Montco Mamas: An Interview with Jamiylah and Tanizah

Maternity Care Coalition is proud to be a part of Montgomery County’s initiative, Montco Mamas. The program was founded after Montgomery County Early Childhood Consortium (MECC) looked at a Perinatal Period of Risk (PPOR) study to identify disparities in infant mortality, identified significant risk factors, and developed a community action plan to improve birth outcomes within the Black community.

We spoke with Jamiylah Miller, who is involved with Montco Mamas and is an Early Head Start Advocate at MCC, and Tanizha Vearnon, who is an MCC supporter and assists the Montco Mamas team. They both shared more information about Montco Mamas and their experience working with this innovative program. Named Philadelphia magazine’s Best of Philly® 2021 – Rising Wellness Organization in the ‘Burbs, Montco Mamas is nothing short of amazing.


Q. Why was Montco Mamas founded?
A. Montco Mamas was founded in response to the high infant mortality rate among Black babies. MECC completed a PPOR study to identify the racial disparities that existed for birth outcomes for Black women and birthing people. The PPOR report created 12 recommendations. From there, we named Montco Mamas and designated it as the strategic plan of action.

Q. What role do you play in Montco Mamas?
A. I am part of the backbone team. We had a six-month Planning Phase for Montco Mamas. Along with Strategy Arts, a planning and facilitation firm, the backbone team was responsible for preparing and conducting monthly meetings with the large committee team. I helped select the committee members that qualified to be in one of the nine Montco Mamas Sectors.

Q. Aside from infant mortality, what does Montco Mamas address for perinatal members of the Black community?

A. Montco Mamas addresses the need for support throughout the pregnancy including prenatal visits, information about what to expect for first-time parents, and support once the baby arrives. From the PPOR recommendations, some of the concerns we would like to address are connecting more perinatal members of the Black community to doula services, creating peer groups for information and support, and improving the healthcare provider-patient relationship.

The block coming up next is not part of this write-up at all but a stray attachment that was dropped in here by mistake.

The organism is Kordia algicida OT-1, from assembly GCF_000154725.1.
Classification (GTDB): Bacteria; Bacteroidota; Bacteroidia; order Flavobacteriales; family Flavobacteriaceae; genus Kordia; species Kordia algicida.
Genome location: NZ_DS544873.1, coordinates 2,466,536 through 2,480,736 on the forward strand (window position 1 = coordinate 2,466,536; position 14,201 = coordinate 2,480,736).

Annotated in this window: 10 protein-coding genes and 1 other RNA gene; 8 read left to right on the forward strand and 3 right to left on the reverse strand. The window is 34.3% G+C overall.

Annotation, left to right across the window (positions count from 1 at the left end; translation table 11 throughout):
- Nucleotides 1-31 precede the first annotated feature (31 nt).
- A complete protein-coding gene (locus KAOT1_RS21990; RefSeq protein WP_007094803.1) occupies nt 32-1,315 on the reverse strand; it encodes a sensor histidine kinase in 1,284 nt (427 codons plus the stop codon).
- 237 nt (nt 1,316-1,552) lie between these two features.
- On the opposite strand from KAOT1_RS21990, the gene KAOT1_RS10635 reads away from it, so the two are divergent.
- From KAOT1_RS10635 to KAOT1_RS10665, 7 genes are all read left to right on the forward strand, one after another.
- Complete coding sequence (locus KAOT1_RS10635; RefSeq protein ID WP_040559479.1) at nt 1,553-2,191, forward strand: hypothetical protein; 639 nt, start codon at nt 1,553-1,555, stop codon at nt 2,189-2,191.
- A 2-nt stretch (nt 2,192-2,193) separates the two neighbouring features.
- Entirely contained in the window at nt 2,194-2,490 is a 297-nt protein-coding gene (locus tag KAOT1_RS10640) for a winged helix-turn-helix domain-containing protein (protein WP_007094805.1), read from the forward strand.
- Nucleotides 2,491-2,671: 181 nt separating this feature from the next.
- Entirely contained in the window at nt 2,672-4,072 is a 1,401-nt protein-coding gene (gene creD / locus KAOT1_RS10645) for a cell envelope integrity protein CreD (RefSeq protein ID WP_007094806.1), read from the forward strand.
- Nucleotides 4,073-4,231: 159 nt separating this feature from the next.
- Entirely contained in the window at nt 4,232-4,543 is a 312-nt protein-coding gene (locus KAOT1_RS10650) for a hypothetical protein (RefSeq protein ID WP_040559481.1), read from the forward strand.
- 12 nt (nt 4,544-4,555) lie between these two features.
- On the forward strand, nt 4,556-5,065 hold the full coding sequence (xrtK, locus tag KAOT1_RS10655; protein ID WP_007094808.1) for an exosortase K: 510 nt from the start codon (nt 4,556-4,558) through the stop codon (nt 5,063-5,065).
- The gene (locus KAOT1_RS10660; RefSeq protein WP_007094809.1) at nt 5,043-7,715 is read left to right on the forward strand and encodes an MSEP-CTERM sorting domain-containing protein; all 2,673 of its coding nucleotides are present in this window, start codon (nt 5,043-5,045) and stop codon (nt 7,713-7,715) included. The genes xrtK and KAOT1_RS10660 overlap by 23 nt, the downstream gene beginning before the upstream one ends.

Some women are able to have their baby with a support team including the father or other family members, but there are women who go through their pregnancy journey alone. Montco Mamas wants to make sure that those women who may not have a strong support system, are provided that structure through our program. Part of building this strong support system is connecting these women to resources needed throughout Montgomery County to make sure that they have a safe and healthy pregnancy.

Q. What should a member of the Black community look for when choosing a provider to monitor their pregnancy or when choosing a pediatrician for their baby?
A. When choosing this, members of the Black community should be looking for a health care provider that they can trust. We want them to feel comfortable confiding in their healthcare provider when it comes to any concerns or questions they have about their pregnancy and baby. They should also seek health care providers that have a well-rounded understanding of varied cultural experiences of members of the Black community, especially since those experiences impact healthy birth outcomes.

Q. How does Montco Mamas work with medical providers to address the racial disparities in infant mortality among the Black community?